(Another Brief Plug Before We Go Any Further:- Oh yes, my friends, I am popular this week. A couple of days ago, you got two posts from me - one here and one over at TishTahs's blog. Well, I'm repeating that trick today as the lovely Anna Russell of Incoherent Ramblings has also gone on holiday and requested a slice of Baldy action to keep her loyal readers entertained. Go and have a read at my continued attempts to gradually take over all of Blogger, blog by blog, and then read all her other stuff because she's really rather good and you should be following her. Anyway, back to the subject in hand)
Some spoilers ahead....
In A Nutshell:- It's Star Trek, Jim, but not as we know it (oh, come on, look, I know that's really lazy but at least indulge me on that one...)
The Basics:- Quite frankly, if you don't know what Star Trek is or haven't heard of this much-talked-about relaunch of the film franchise then I'm not entirely sure how you managed to switch on a computer and find this blog but let's give you a bit of background anyway. The man who gave us Alias and Lost has been tasked with taking a lucrative but, let's face it, dying sci-fi franchise and making it young, fresh and exciting for Da Kids. Has it worked?
The Good:- Fortunately, I'm happy to say there is very much that is good about this. The first thing that it made me realise was that Star Trek has, for a long time, needed a young, fresh cast to make it fun and action-packed again. Much as I love (most of) the original set of films, they mainly dealt with the themes of aging and impending retirement (yes, even the Next Generation cast who were heading towards their older years as well by the time they moved to the films). The main thing that's been missing? The old-school, swaggering, cocky, drinking, fighting, womanising Kirk who's very much present and correct in Chris Pine's performance. That's not to say that he's the standout, mind. Zachary Quinto as Spock and particularly Karl Urban as McCoy are pitch perfect. Not so much doing impressions of the previous actors but managing to capture their style and characterisation. The rest of the crew are all good but are fairly underused (although that's not overly different for the original anyway). Simon Pegg's Scotty is great fun and, even if his accent does waver from time to time, at least it feels like he's actually heard a Scottish accent in the first place. And Zoe Saldana's Uhura is well fit.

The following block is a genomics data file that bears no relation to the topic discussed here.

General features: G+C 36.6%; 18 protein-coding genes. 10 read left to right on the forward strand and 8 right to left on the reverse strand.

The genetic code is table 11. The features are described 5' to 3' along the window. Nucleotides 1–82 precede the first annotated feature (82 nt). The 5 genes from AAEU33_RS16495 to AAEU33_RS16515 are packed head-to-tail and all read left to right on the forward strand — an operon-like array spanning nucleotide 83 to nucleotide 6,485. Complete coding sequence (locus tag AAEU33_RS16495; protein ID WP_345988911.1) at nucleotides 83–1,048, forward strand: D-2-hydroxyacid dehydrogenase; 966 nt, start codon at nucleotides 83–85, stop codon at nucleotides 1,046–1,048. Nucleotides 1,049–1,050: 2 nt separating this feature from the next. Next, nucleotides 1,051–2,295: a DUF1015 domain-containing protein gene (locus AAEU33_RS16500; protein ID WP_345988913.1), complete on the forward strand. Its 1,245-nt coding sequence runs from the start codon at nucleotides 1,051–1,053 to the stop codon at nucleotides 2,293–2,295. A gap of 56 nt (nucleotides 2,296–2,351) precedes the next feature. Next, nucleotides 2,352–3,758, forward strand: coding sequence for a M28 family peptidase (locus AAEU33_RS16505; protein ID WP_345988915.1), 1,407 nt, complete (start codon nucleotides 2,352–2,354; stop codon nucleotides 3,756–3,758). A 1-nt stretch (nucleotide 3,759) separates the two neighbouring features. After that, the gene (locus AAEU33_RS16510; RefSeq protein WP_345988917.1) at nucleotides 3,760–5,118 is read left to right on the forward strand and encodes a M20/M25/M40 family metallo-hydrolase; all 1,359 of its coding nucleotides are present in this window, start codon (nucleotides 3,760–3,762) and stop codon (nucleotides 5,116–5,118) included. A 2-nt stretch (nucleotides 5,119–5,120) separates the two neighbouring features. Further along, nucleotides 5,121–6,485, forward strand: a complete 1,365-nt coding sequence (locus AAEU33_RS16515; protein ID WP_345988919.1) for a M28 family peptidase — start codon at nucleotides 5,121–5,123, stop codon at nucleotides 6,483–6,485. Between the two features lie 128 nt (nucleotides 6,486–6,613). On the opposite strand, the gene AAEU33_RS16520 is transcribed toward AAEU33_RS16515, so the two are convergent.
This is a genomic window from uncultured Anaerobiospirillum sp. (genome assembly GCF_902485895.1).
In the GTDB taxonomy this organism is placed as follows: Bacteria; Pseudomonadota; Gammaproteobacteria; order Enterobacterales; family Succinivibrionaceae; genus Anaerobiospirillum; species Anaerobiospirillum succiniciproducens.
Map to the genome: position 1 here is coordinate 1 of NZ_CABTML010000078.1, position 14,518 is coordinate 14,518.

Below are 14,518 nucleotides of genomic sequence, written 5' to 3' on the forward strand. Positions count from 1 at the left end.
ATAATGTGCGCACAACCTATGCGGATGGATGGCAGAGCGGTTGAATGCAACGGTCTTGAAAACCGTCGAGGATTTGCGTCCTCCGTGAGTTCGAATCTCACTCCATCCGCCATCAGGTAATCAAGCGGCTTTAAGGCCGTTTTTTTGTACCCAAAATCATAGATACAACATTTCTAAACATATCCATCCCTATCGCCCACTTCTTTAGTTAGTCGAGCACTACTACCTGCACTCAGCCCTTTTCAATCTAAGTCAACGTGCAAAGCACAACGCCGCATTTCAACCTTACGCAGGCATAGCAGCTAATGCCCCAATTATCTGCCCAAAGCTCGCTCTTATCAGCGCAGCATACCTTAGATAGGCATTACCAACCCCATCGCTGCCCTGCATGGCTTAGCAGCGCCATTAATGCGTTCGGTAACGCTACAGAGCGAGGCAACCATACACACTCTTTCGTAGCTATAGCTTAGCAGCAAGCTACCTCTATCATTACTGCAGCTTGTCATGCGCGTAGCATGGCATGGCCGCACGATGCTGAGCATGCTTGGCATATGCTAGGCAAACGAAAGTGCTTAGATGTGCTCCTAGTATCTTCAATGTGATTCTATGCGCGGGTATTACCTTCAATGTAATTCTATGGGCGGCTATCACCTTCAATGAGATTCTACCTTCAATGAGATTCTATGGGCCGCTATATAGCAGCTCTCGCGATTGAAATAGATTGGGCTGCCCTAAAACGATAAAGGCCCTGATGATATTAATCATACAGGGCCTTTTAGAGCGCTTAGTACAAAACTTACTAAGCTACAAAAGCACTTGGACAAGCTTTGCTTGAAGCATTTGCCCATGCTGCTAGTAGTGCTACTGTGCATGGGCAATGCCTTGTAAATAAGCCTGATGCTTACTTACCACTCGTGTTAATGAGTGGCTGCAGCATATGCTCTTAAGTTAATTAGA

So is it a reboot or a continuation? Well, it satisfyingly manages to be both, using Leonard Nimoy to tie it in to the original series before cutting loose the forty-odd years worth of stories that have gone before and leaving itself free to blaze a new trail. This move manages to pull off the dual feat of being pleasing to fans (there are references a-plenty) but not at the expense of leaving it inaccessible for newcomers. Impressive stuff.
The Bad:- As with all first films in a new franchise these days, this film is very much about set-up so the film's main villain, the Romulan Nero (Eric Bana), feels a little weak. Also, there are a few elements that probably don't stand up to a lot of close scrutiny. I mean, if you've been thrown back in time, rather than concoct some elaborate revenge scheme for the destruction of your planet, wouldn't it make more sense to try and prevent that destruction (especially as the film demonstrates that you are able to alter what has gone before)? But, really, these are minor niggles when the film's main mission statement is to provide thrilling big-screen entertainment.
Closing Remarks:- So, in my opinion, J.J. Abrams appears to have pulled off the seemingly impossible - he's made a Star Trek film that's fun, exciting, uncluttered by history while still providing plenty of nods to the past and enjoyable if you're a newcomer or a lifelong fan. It's not the most intellectually stimulating of sci-fi films but it's big, action-y fun. A definite thumbs up and a hearty recommendation from this humble reviewer.